Nailers are now used on almost every jobsite, and in many private residences as well. According to the Centers for Disease Control, almost 30,000 construction workers are seriously injured in nail gun accidents every year. And tragically, those numbers have been steadily rising over the past decade.

While efficiency has made nail guns commonplace on construction sites around the country, these are inherently dangerous tools. When used improperly, nailers can cause serious damage, and put operators out of work for life.

Using A Pneumatic Nail Gun Safely

There’s a right way to use a nail gun and a wrong way. Learn to use your nailer safely and you’ll vastly decrease the chances of causing, or sustaining, an injury yourself.

This guide covers the specific dangers presented by pneumatic (air-driven) nail guns, because they’re by far the most popular type. For more general tips, check out our Nailer Safety Guide here.

Consider Your Compressor First

Pneumatic nail guns use highly-compressed air to drive a piston that, in turn, drives a fastener. Unlike electric or many gas-powered nail guns, pneumatic nailers need an external air compressor to work.

Many common mistakes actually involve this compressor, rather than the gun itself. Proper safety protocol requires you to treat the compressor just as carefully as you do the gun.

1. Never assume anything. Check to make sure both your nail gun and compressor are working properly before you begin. Thoroughly tighten every screw and cap. With the air disconnected, your gun’s trigger should be loose and easy to pull.

At the end of the day, clean and oil your nailer to prolong its life. By the same logic, you should always drain your compressor after use. If you don’t, condensation can get trapped in the hose and disable your gun the next time you hook it up.

2. Never work on the gun with its air supply connected. If you have to fix the gun, because its jammed or you notice leaking air, always disconnect the compressor first.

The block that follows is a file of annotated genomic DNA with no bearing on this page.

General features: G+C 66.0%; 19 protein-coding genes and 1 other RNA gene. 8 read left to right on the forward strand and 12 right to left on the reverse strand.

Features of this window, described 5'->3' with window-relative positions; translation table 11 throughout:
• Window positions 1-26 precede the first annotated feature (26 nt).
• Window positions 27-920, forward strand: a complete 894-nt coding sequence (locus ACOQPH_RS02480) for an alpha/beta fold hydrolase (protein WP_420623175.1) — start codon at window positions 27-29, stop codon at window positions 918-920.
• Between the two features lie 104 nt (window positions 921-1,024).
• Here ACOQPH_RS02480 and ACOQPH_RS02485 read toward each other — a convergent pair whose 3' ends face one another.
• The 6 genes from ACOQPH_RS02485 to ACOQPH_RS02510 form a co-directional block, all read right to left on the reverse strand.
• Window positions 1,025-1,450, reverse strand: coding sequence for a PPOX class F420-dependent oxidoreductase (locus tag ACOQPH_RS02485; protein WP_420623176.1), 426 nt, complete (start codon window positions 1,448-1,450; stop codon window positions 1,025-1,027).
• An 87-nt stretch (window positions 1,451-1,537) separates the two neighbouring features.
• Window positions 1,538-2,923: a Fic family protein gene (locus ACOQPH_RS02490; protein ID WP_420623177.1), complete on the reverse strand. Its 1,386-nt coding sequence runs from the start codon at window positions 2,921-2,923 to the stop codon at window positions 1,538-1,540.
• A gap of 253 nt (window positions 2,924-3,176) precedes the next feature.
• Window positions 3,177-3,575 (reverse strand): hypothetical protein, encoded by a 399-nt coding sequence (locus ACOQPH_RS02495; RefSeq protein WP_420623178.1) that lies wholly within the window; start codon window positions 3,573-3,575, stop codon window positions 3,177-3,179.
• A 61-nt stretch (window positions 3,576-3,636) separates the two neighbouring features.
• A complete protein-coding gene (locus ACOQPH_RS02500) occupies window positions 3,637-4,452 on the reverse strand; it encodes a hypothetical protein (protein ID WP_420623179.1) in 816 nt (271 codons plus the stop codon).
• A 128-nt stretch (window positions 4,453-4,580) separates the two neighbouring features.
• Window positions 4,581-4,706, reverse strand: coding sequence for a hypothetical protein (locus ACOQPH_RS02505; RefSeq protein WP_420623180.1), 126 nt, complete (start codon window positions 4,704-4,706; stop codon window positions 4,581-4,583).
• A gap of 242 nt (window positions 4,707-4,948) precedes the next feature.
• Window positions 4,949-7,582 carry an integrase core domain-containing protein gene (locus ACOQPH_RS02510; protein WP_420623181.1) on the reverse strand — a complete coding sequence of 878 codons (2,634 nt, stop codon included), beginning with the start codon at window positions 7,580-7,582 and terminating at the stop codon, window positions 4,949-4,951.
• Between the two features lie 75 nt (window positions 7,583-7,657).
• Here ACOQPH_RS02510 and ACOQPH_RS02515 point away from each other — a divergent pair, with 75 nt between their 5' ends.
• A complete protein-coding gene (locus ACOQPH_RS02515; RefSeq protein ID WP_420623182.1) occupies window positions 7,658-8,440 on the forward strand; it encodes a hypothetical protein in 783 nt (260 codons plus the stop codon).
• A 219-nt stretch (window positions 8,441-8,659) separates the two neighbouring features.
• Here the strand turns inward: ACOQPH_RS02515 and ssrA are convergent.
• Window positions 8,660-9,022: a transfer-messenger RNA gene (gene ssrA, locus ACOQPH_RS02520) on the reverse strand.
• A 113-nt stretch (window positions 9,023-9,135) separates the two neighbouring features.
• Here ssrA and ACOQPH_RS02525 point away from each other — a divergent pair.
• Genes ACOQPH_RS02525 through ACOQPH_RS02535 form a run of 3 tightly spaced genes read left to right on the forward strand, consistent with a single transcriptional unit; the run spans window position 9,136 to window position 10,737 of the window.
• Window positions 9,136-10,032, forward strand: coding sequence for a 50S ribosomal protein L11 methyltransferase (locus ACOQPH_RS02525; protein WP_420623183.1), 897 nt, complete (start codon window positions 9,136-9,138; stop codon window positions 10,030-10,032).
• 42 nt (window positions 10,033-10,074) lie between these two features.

3. Know where your hose is at all times. People trip over their air hoses all the time. If your finger is on the trigger, you might accidentally drive a nail into your leg.

4. Never drag the hose. If your compressor’s tube is caught on something, don’t yank it free. Go back and find the problem.

5. Only use dry air. Never connect a pneumatic nailer to oxygen or carbon dioxide. Just clean ambient air from the right compressor. Check a nail gun’s factory specifications to find out what pressure you’re supposed to use, and never exceed it.

Wear The Right Stuff

Make sure your outfitted in the right Personal Protective Equipment (PPE) for your job. The Occupational Safety & Health Administration requires a certain set of PPE for work on most construction sites. Generally, the setup includes:

  1. Hard hats
  2. Ear protection: earplugs or earmuffs
  3. Safety shoes with reinforced toecaps
  4. High Impact eye protection

Your safety goggles should be marked on the packaging with “ANSI Z87.1.” Always use goggles with shields that protect the sides of your eyes. One popular nail gun, Hitachi’s NV83A2, was recalled after consumers discovered that a faulty feeder could fire nails sideways. Even when workers aren’t using a defective nailer, eye injuries are extremely common.

You can find more protective equipment specs on the OSHA website.

When You’re Ready To Start…

When you’re using a nail gun, always assume that it’s loaded and could go off, even when you don’t want it to. Whenever you point it, think: “if my gun went off right now, would anyone get hurt?”

1. Connect your gun to the air supply correctly. Always point it down, away from others and yourself. Use a firm grip; there’s no room for laziness.

2. Leave your finger off the trigger until it’s necessary. If you’re not actively driving nails, your finger should be out of the trigger guard entirely. Don’t walk around with your finger on the trigger. Assume that if you bump the contact nose, it will fire.

3. Avoid bump nailing. If your nail gun doesn’t have a sequential trip trigger, don’t use its contact nose to “bump” fasteners along a surface. This only results in sloppy work and wasted resources. It’s also dangerous.

4. Only fire into your work surface. Keep the tip of your gun away from a surface’s edges. Prepare for kickback, but don’t brace too much. You don’t want the tip to jump forward, drive a new nail, and ricochet off the first one.

Anytime you fire into a surface, assume that your nail will pass all the way through. Then ask, “is anyone on the other side?” It happens more often than you think.

5. Pass a gun carefully. If you need to hand your gun off to someone, disconnect the compressor hose first. This is especially crucial if your lowering the nailer to someone below you. Never lower it using its hose.

6. At heights, secure your compressor hose.

Working on scaffolding or a roof? Tie your compressor’s hose down first. If you need to set your gun down for a second, you’ll be sure that it won’t be pulled down by the weight of the hose.